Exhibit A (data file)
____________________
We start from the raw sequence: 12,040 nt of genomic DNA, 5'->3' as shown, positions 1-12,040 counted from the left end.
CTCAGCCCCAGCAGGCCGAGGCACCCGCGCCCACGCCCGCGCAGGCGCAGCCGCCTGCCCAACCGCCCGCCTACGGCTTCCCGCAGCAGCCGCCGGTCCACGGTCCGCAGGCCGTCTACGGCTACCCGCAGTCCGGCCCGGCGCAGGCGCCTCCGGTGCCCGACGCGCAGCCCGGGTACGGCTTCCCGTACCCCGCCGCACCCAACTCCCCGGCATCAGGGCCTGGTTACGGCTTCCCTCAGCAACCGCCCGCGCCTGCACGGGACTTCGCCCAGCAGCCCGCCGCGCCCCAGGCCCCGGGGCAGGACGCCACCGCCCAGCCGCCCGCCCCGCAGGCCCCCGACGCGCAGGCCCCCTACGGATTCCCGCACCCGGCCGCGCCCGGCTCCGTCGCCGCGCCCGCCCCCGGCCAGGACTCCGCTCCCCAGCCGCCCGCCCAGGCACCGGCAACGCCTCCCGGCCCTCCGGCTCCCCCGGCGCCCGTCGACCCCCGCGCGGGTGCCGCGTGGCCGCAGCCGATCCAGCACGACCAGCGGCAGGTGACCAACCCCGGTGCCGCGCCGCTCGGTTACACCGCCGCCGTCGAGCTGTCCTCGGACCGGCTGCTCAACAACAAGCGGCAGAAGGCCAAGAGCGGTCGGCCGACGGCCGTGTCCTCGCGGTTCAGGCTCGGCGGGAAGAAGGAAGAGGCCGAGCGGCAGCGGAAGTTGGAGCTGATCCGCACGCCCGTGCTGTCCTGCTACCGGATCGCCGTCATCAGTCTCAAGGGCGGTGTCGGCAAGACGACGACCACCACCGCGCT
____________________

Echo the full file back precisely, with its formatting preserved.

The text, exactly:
We start from the raw sequence: 12,040 nt of genomic DNA, 5'->3' as shown, positions 1-12,040 counted from the left end.
CTCAGCCCCAGCAGGCCGAGGCACCCGCGCCCACGCCCGCGCAGGCGCAGCCGCCTGCCCAACCGCCCGCCTACGGCTTCCCGCAGCAGCCGCCGGTCCACGGTCCGCAGGCCGTCTACGGCTACCCGCAGTCCGGCCCGGCGCAGGCGCCTCCGGTGCCCGACGCGCAGCCCGGGTACGGCTTCCCGTACCCCGCCGCACCCAACTCCCCGGCATCAGGGCCTGGTTACGGCTTCCCTCAGCAACCGCCCGCGCCTGCACGGGACTTCGCCCAGCAGCCCGCCGCGCCCCAGGCCCCGGGGCAGGACGCCACCGCCCAGCCGCCCGCCCCGCAGGCCCCCGACGCGCAGGCCCCCTACGGATTCCCGCACCCGGCCGCGCCCGGCTCCGTCGCCGCGCCCGCCCCCGGCCAGGACTCCGCTCCCCAGCCGCCCGCCCAGGCACCGGCAACGCCTCCCGGCCCTCCGGCTCCCCCGGCGCCCGTCGACCCCCGCGCGGGTGCCGCGTGGCCGCAGCCGATCCAGCACGACCAGCGGCAGGTGACCAACCCCGGTGCCGCGCCGCTCGGTTACACCGCCGCCGTCGAGCTGTCCTCGGACCGGCTGCTCAACAACAAGCGGCAGAAGGCCAAGAGCGGTCGGCCGACGGCCGTGTCCTCGCGGTTCAGGCTCGGCGGGAAGAAGGAAGAGGCCGAGCGGCAGCGGAAGTTGGAGCTGATCCGCACGCCCGTGCTGTCCTGCTACCGGATCGCCGTCATCAGTCTCAAGGGCGGTGTCGGCAAGACGACGACCACCACCGCGCT